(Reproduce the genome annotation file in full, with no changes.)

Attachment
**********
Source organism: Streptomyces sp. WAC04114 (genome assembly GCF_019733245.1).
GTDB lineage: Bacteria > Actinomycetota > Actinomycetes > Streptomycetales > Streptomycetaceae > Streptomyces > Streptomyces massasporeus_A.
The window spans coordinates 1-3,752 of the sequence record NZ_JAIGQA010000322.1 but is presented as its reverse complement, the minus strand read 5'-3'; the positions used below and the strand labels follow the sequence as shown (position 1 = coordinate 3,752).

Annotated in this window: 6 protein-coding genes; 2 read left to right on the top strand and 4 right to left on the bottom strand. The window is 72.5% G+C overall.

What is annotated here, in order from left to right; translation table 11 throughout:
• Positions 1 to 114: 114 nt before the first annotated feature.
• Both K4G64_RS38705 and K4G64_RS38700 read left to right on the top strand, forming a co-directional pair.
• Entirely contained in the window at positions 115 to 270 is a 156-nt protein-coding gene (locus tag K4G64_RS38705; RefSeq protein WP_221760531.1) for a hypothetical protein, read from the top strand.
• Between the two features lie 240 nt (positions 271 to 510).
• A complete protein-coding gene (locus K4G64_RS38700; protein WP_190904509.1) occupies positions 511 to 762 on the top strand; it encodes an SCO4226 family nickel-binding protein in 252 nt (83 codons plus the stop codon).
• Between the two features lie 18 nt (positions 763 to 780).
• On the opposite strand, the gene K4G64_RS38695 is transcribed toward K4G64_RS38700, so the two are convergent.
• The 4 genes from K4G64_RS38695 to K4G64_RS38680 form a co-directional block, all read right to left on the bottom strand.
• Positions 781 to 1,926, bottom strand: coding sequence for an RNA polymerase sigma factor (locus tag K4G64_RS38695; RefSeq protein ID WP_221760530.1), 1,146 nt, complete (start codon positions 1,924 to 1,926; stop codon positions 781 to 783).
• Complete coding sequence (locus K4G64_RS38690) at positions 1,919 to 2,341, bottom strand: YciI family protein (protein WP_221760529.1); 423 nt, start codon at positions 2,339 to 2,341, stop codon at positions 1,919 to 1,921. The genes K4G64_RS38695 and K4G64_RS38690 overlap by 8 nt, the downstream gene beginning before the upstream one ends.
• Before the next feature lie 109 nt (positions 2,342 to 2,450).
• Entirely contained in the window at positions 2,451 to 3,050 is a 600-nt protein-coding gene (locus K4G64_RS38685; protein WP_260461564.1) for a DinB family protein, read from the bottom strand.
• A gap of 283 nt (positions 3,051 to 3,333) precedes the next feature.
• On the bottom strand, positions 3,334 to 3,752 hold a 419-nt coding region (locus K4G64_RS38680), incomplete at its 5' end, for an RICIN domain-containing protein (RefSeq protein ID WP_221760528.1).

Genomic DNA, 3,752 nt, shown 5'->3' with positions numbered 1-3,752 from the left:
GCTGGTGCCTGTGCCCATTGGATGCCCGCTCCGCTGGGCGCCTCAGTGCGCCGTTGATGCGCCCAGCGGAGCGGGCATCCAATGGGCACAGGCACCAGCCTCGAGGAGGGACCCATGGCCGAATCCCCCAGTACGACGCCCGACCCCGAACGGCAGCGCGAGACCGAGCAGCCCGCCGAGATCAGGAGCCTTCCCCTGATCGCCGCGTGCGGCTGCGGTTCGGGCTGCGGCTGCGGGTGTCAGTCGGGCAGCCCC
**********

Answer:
Source organism: Streptomyces sp. WAC04114 (genome assembly GCF_019733245.1).
GTDB lineage: Bacteria > Actinomycetota > Actinomycetes > Streptomycetales > Streptomycetaceae > Streptomyces > Streptomyces massasporeus_A.
The window spans coordinates 1-3,752 of the sequence record NZ_JAIGQA010000322.1 but is presented as its reverse complement, the minus strand read 5'-3'; the positions used below and the strand labels follow the sequence as shown (position 1 = coordinate 3,752).

Annotated in this window: 6 protein-coding genes; 2 read left to right on the top strand and 4 right to left on the bottom strand. The window is 72.5% G+C overall.

What is annotated here, in order from left to right; translation table 11 throughout:
• Positions 1 to 114: 114 nt before the first annotated feature.
• Both K4G64_RS38705 and K4G64_RS38700 read left to right on the top strand, forming a co-directional pair.
• Entirely contained in the window at positions 115 to 270 is a 156-nt protein-coding gene (locus tag K4G64_RS38705; RefSeq protein WP_221760531.1) for a hypothetical protein, read from the top strand.
• Between the two features lie 240 nt (positions 271 to 510).
• A complete protein-coding gene (locus K4G64_RS38700; protein WP_190904509.1) occupies positions 511 to 762 on the top strand; it encodes an SCO4226 family nickel-binding protein in 252 nt (83 codons plus the stop codon).
• Between the two features lie 18 nt (positions 763 to 780).
• On the opposite strand, the gene K4G64_RS38695 is transcribed toward K4G64_RS38700, so the two are convergent.
• The 4 genes from K4G64_RS38695 to K4G64_RS38680 form a co-directional block, all read right to left on the bottom strand.
• Positions 781 to 1,926, bottom strand: coding sequence for an RNA polymerase sigma factor (locus tag K4G64_RS38695; RefSeq protein ID WP_221760530.1), 1,146 nt, complete (start codon positions 1,924 to 1,926; stop codon positions 781 to 783).
• Complete coding sequence (locus K4G64_RS38690) at positions 1,919 to 2,341, bottom strand: YciI family protein (protein WP_221760529.1); 423 nt, start codon at positions 2,339 to 2,341, stop codon at positions 1,919 to 1,921. The genes K4G64_RS38695 and K4G64_RS38690 overlap by 8 nt, the downstream gene beginning before the upstream one ends.
• Before the next feature lie 109 nt (positions 2,342 to 2,450).
• Entirely contained in the window at positions 2,451 to 3,050 is a 600-nt protein-coding gene (locus K4G64_RS38685; protein WP_260461564.1) for a DinB family protein, read from the bottom strand.
• A gap of 283 nt (positions 3,051 to 3,333) precedes the next feature.
• On the bottom strand, positions 3,334 to 3,752 hold a 419-nt coding region (locus K4G64_RS38680), incomplete at its 5' end, for an RICIN domain-containing protein (RefSeq protein ID WP_221760528.1).

Genomic DNA, 3,752 nt, shown 5'->3' with positions numbered 1-3,752 from the left:
GCTGGTGCCTGTGCCCATTGGATGCCCGCTCCGCTGGGCGCCTCAGTGCGCCGTTGATGCGCCCAGCGGAGCGGGCATCCAATGGGCACAGGCACCAGCCTCGAGGAGGGACCCATGGCCGAATCCCCCAGTACGACGCCCGACCCCGAACGGCAGCGCGAGACCGAGCAGCCCGCCGAGATCAGGAGCCTTCCCCTGATCGCCGCGTGCGGCTGCGGTTCGGGCTGCGGCTGCGGGTGTCAGTCGGGCAGCCCC